The chances of the US economy averting a new recession have been boosted by claims for jobless benefits falling to a five-month low last week, and economic output growth appearing slightly stronger than estimated in the second quarter.
Initial claims for US state unemployment benefits fell 37,000 to 391,000, the Labor Department said, well below economists' expectations for 420,000.
But the department cautioned that the way it adjusts the data for seasonal fluctuations may have overstated the strength.
Separately, the Commerce Department said US GDP grew at an annual rate of 1.3 per cent in the second quarter, up from the previously reported one per cent. Consumer spending and export growth both were stronger than earlier estimated.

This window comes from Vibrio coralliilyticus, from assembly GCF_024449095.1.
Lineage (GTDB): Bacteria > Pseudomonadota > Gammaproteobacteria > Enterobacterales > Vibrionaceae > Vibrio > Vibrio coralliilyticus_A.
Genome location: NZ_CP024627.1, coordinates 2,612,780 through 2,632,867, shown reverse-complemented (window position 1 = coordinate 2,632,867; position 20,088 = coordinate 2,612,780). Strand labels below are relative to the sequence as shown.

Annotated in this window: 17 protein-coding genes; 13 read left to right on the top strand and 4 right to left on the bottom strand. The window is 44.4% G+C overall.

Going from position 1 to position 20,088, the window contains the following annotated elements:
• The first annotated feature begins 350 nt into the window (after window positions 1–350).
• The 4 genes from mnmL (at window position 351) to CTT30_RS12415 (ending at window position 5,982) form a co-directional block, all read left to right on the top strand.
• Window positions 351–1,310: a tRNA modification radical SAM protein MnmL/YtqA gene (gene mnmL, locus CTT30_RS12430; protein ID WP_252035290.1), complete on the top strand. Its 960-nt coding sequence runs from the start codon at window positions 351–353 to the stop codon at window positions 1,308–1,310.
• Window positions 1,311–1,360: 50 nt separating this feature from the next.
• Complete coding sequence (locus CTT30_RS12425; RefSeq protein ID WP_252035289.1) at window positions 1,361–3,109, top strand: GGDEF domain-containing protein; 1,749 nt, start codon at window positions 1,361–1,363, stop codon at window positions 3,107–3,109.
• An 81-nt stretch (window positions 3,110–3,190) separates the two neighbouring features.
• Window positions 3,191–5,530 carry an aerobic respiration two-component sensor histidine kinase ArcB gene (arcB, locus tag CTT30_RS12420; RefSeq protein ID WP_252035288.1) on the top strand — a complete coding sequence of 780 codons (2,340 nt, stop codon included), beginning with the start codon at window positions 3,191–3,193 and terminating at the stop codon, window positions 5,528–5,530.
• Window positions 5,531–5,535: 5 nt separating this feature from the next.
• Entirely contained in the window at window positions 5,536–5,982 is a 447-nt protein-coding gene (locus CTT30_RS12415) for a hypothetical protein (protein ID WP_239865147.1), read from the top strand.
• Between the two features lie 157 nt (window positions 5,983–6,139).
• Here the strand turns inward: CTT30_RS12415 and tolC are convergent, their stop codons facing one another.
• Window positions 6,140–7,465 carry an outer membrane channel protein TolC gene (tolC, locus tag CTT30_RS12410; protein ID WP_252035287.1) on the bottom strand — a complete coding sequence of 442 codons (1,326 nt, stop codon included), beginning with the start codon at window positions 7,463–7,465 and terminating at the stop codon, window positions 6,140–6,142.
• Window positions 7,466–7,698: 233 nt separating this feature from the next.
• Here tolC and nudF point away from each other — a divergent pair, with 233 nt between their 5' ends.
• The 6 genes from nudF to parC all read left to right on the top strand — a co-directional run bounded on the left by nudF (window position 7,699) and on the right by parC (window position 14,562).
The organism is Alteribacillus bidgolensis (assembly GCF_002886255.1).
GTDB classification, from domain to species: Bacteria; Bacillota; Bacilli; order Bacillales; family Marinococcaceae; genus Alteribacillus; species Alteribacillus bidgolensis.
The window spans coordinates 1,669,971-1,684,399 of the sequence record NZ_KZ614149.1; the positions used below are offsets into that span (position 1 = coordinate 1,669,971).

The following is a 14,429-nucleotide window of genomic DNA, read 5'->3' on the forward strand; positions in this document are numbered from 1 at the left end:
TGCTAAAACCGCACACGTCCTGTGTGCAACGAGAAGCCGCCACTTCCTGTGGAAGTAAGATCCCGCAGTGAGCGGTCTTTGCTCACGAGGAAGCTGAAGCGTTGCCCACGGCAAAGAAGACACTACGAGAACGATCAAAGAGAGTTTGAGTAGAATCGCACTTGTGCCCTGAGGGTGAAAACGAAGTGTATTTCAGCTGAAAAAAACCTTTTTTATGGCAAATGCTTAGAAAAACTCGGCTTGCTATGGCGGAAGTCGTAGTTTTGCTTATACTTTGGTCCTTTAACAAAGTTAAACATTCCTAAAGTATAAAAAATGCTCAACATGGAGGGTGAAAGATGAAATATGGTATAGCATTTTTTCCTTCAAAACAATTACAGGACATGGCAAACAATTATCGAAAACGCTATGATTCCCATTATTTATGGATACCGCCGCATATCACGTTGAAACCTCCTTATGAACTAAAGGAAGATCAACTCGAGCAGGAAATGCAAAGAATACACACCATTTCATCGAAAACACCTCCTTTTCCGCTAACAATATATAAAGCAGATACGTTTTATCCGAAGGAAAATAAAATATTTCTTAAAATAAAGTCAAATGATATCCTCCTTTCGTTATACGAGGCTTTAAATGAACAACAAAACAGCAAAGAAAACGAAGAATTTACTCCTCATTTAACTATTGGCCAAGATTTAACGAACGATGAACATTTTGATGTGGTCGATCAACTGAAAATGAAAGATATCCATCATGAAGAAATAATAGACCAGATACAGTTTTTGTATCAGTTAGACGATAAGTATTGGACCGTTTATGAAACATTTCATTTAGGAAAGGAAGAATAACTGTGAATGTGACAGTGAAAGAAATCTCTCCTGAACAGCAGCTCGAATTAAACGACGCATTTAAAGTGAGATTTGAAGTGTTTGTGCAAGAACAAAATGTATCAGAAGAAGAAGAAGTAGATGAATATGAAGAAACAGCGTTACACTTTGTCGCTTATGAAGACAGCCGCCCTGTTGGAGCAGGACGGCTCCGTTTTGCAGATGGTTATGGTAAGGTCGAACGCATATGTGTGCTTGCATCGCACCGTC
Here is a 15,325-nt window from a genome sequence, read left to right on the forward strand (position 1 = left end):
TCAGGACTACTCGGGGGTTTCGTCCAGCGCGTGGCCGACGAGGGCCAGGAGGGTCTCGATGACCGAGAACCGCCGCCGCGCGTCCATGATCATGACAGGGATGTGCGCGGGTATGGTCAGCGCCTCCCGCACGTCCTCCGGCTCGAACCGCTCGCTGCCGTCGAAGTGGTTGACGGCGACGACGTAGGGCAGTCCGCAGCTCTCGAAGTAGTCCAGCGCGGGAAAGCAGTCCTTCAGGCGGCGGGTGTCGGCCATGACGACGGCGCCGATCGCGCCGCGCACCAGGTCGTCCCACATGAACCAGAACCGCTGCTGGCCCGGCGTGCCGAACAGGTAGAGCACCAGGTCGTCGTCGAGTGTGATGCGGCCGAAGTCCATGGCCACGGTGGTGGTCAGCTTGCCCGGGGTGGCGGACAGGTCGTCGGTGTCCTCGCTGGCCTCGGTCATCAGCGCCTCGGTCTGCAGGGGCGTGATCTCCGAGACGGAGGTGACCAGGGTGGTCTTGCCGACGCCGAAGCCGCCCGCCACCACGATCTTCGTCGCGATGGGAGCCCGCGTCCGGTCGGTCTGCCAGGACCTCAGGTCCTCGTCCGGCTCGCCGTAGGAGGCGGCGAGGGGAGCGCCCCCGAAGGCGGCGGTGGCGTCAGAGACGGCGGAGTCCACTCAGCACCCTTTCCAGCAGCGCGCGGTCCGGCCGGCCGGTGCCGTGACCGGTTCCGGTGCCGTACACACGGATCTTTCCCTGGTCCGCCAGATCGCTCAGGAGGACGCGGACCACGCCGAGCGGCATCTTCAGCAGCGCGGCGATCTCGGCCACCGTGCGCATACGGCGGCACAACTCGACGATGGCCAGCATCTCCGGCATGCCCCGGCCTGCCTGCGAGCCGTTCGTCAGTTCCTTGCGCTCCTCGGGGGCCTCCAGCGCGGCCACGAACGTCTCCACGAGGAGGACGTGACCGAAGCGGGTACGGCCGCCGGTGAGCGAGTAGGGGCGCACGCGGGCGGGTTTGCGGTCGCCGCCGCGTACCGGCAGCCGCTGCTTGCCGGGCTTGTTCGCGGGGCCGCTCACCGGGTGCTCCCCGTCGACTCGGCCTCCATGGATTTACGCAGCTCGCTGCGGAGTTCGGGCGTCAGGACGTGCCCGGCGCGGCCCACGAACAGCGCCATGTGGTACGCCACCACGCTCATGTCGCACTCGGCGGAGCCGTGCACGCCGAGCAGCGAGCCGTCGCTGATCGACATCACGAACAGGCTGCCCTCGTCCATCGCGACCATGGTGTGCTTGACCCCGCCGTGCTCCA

The figures lifted London's FTSE 100 index for two hours in the afternoon session before stocks sank again.
"Whilst the stronger reading will naturally help to ease fears of an aggressive slowdown in US growth, the positive market reaction told a story more about relief that there was no disappointment, than optimism of US growth. Indeed the GDP induce rally for European stocks was short-lived, with equity prices falling from their highs going into the close," said City Index chief market strategist Joshua Raymond.
The drop in initial claims for unemployment benefits took them below 400,000 for the first time since early August.
The department, however, said the weakness in the labor market in recent years may have led the model it uses to seasonally adjust the data to overstate last week's drop.
The decline also reflected the fading impact of Hurricane Irene, which had caused claims to spike in the Sept. 10 week.
"When you connect these data points together, they indicate a very tepid recovery. We are still experiencing positive growth, which is better than we feared a few months ago," said Paul Ballew, chief economist at Nationwide in Columbus, Ohio.